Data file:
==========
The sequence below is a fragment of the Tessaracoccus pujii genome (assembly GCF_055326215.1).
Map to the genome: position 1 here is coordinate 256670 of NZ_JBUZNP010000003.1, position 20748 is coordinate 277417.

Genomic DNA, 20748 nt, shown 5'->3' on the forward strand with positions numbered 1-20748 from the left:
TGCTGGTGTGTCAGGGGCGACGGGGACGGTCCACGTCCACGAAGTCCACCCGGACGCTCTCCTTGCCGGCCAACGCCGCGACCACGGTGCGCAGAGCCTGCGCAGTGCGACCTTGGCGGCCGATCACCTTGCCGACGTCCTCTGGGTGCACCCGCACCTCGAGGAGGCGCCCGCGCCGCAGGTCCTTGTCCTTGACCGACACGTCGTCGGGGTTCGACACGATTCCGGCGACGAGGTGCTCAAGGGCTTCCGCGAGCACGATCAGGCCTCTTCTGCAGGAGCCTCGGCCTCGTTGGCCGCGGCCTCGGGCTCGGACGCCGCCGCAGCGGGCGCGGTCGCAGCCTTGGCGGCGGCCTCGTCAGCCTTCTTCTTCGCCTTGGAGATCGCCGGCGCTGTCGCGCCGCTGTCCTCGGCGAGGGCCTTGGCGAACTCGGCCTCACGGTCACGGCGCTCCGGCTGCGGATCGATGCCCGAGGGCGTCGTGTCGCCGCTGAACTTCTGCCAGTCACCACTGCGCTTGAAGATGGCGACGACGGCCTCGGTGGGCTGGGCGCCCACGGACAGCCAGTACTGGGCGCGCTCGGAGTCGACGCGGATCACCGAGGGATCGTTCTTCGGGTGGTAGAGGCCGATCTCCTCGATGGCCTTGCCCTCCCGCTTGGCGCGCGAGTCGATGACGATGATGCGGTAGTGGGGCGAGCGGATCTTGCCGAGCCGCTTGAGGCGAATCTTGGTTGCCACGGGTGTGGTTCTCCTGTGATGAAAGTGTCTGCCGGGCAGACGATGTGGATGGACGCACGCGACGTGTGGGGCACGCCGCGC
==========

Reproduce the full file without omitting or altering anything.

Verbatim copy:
The sequence below is a fragment of the Tessaracoccus pujii genome (assembly GCF_055326215.1).
Map to the genome: position 1 here is coordinate 256670 of NZ_JBUZNP010000003.1, position 20748 is coordinate 277417.

Genomic DNA, 20748 nt, shown 5'->3' on the forward strand with positions numbered 1-20748 from the left:
TGCTGGTGTGTCAGGGGCGACGGGGACGGTCCACGTCCACGAAGTCCACCCGGACGCTCTCCTTGCCGGCCAACGCCGCGACCACGGTGCGCAGAGCCTGCGCAGTGCGACCTTGGCGGCCGATCACCTTGCCGACGTCCTCTGGGTGCACCCGCACCTCGAGGAGGCGCCCGCGCCGCAGGTCCTTGTCCTTGACCGACACGTCGTCGGGGTTCGACACGATTCCGGCGACGAGGTGCTCAAGGGCTTCCGCGAGCACGATCAGGCCTCTTCTGCAGGAGCCTCGGCCTCGTTGGCCGCGGCCTCGGGCTCGGACGCCGCCGCAGCGGGCGCGGTCGCAGCCTTGGCGGCGGCCTCGTCAGCCTTCTTCTTCGCCTTGGAGATCGCCGGCGCTGTCGCGCCGCTGTCCTCGGCGAGGGCCTTGGCGAACTCGGCCTCACGGTCACGGCGCTCCGGCTGCGGATCGATGCCCGAGGGCGTCGTGTCGCCGCTGAACTTCTGCCAGTCACCACTGCGCTTGAAGATGGCGACGACGGCCTCGGTGGGCTGGGCGCCCACGGACAGCCAGTACTGGGCGCGCTCGGAGTCGACGCGGATCACCGAGGGATCGTTCTTCGGGTGGTAGAGGCCGATCTCCTCGATGGCCTTGCCCTCCCGCTTGGCGCGCGAGTCGATGACGATGATGCGGTAGTGGGGCGAGCGGATCTTGCCGAGCCGCTTGAGGCGAATCTTGGTTGCCACGGGTGTGGTTCTCCTGTGATGAAAGTGTCTGCCGGGCAGACGATGTGGATGGACGCACGCGACGTGTGGGGCACGCCGCGC